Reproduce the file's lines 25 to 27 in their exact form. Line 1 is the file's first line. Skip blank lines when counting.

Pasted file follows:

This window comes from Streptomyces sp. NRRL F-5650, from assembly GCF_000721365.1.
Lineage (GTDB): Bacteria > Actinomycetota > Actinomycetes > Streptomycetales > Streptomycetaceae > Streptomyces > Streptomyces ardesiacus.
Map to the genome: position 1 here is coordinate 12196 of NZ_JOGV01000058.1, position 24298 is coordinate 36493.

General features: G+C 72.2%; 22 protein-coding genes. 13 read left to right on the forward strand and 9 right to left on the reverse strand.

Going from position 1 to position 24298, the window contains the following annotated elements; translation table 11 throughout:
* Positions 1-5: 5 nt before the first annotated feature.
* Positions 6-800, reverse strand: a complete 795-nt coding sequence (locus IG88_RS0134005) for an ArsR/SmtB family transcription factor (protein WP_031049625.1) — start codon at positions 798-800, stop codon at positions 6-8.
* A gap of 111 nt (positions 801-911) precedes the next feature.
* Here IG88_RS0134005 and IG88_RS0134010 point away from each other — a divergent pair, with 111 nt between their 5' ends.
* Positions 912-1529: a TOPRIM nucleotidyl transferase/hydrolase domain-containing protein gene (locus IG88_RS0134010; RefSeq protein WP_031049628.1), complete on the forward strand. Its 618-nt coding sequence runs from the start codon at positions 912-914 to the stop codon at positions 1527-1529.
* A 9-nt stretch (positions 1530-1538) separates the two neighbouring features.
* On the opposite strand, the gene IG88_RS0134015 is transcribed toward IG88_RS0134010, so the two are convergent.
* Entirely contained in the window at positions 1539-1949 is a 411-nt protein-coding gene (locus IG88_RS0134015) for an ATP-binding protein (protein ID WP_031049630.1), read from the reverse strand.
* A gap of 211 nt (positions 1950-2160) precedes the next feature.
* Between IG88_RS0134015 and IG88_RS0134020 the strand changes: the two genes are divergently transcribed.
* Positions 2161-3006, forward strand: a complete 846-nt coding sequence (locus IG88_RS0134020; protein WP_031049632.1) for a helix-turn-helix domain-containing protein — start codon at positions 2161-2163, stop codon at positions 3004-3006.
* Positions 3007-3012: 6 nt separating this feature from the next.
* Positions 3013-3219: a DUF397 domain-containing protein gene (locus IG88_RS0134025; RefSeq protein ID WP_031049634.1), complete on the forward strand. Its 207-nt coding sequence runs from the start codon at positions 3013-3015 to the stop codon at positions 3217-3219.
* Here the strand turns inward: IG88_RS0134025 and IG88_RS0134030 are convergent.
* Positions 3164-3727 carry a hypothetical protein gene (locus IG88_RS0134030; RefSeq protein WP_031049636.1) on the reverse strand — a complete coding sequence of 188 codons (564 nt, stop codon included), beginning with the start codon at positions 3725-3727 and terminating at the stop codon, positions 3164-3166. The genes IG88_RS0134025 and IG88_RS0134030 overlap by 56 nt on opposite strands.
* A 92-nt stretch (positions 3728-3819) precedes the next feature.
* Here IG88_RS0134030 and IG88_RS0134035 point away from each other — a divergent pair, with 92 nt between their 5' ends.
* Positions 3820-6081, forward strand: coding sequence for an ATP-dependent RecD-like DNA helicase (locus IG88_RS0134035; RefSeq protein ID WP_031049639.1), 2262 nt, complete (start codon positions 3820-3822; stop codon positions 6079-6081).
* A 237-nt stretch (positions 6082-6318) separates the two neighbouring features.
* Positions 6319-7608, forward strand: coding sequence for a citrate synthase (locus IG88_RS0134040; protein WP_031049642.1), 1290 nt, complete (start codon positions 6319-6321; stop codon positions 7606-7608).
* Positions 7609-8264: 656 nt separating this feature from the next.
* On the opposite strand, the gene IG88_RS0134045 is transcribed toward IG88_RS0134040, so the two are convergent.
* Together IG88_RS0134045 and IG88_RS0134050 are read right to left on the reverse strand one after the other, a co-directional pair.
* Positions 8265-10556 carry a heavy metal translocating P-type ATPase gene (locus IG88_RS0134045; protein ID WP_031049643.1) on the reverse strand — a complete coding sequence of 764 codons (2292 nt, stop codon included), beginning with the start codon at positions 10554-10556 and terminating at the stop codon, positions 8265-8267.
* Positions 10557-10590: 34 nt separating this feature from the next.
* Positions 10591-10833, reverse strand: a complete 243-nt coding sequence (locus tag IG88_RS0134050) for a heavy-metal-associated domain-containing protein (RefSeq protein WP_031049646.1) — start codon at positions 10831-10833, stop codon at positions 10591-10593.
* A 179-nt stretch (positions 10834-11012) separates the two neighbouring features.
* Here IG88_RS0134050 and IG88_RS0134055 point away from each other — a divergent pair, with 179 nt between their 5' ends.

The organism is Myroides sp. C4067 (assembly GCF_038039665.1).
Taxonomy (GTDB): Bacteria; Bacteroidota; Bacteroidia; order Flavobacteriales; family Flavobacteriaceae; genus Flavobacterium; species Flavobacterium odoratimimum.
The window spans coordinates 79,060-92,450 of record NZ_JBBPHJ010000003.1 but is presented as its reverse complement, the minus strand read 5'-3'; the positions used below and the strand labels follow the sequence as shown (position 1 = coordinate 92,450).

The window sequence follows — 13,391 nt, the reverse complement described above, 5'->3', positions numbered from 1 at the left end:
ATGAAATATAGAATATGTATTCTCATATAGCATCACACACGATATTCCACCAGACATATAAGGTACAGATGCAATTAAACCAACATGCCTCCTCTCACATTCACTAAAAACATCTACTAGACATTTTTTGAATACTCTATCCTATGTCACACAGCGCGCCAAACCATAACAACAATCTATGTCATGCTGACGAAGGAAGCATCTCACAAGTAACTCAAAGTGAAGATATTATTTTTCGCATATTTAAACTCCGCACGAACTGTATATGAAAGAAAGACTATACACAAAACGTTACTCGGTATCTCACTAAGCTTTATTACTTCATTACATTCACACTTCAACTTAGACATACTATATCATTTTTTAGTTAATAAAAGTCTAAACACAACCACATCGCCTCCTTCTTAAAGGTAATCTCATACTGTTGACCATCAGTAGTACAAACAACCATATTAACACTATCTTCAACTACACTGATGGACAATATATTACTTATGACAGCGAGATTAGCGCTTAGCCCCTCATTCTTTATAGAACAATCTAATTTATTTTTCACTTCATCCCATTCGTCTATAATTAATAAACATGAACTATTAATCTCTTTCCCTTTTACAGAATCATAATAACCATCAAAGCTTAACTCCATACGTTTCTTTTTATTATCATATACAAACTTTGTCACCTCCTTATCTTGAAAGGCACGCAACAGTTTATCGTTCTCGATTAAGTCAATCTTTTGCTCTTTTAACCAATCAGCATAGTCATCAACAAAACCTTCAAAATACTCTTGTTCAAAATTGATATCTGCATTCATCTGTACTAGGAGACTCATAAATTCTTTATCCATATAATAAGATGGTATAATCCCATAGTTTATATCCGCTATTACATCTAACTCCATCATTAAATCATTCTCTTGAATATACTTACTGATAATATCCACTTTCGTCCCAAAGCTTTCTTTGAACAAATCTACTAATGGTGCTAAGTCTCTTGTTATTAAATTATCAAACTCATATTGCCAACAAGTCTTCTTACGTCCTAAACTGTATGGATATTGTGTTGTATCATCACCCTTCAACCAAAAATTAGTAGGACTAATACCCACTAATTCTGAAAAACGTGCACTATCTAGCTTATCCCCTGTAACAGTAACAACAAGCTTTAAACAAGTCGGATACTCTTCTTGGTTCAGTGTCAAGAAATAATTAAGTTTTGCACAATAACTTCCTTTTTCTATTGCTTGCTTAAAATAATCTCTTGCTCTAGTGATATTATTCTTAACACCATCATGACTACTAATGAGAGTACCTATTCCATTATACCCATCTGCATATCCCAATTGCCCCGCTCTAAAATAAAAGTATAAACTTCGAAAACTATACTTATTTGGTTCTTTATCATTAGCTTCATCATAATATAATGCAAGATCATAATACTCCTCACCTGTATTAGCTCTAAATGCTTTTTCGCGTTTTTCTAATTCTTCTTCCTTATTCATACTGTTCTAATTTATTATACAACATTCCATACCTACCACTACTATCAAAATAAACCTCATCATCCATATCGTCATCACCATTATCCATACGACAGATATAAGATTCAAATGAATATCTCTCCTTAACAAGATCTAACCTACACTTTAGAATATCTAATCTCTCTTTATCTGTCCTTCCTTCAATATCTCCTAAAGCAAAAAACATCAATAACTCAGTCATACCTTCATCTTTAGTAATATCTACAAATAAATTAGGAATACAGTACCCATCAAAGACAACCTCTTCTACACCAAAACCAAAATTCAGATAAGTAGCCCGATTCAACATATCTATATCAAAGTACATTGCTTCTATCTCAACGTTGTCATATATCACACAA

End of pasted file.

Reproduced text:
* Positions 6319-7608, forward strand: coding sequence for a citrate synthase (locus IG88_RS0134040; protein WP_031049642.1), 1290 nt, complete (start codon positions 6319-6321; stop codon positions 7606-7608).
* Positions 7609-8264: 656 nt separating this feature from the next.
* On the opposite strand, the gene IG88_RS0134045 is transcribed toward IG88_RS0134040, so the two are convergent.